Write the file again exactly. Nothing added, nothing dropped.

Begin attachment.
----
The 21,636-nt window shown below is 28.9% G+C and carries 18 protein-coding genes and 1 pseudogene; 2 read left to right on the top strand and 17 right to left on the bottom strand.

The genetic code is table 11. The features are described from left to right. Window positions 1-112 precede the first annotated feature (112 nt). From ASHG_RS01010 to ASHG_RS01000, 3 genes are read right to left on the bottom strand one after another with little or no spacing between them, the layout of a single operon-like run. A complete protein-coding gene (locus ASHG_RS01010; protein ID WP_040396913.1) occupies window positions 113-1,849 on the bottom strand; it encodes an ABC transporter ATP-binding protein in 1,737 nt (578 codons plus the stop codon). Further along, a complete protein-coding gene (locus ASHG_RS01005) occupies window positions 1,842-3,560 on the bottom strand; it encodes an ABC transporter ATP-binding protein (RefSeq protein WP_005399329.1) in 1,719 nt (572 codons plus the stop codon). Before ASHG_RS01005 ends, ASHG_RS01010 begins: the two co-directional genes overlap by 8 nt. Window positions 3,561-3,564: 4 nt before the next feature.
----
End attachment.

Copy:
The 21,636-nt window shown below is 28.9% G+C and carries 18 protein-coding genes and 1 pseudogene; 2 read left to right on the top strand and 17 right to left on the bottom strand.

The genetic code is table 11. The features are described from left to right. Window positions 1-112 precede the first annotated feature (112 nt). From ASHG_RS01010 to ASHG_RS01000, 3 genes are read right to left on the bottom strand one after another with little or no spacing between them, the layout of a single operon-like run. A complete protein-coding gene (locus ASHG_RS01010; protein ID WP_040396913.1) occupies window positions 113-1,849 on the bottom strand; it encodes an ABC transporter ATP-binding protein in 1,737 nt (578 codons plus the stop codon). Further along, a complete protein-coding gene (locus ASHG_RS01005) occupies window positions 1,842-3,560 on the bottom strand; it encodes an ABC transporter ATP-binding protein (RefSeq protein WP_005399329.1) in 1,719 nt (572 codons plus the stop codon). Before ASHG_RS01005 ends, ASHG_RS01010 begins: the two co-directional genes overlap by 8 nt. Window positions 3,561-3,564: 4 nt before the next feature.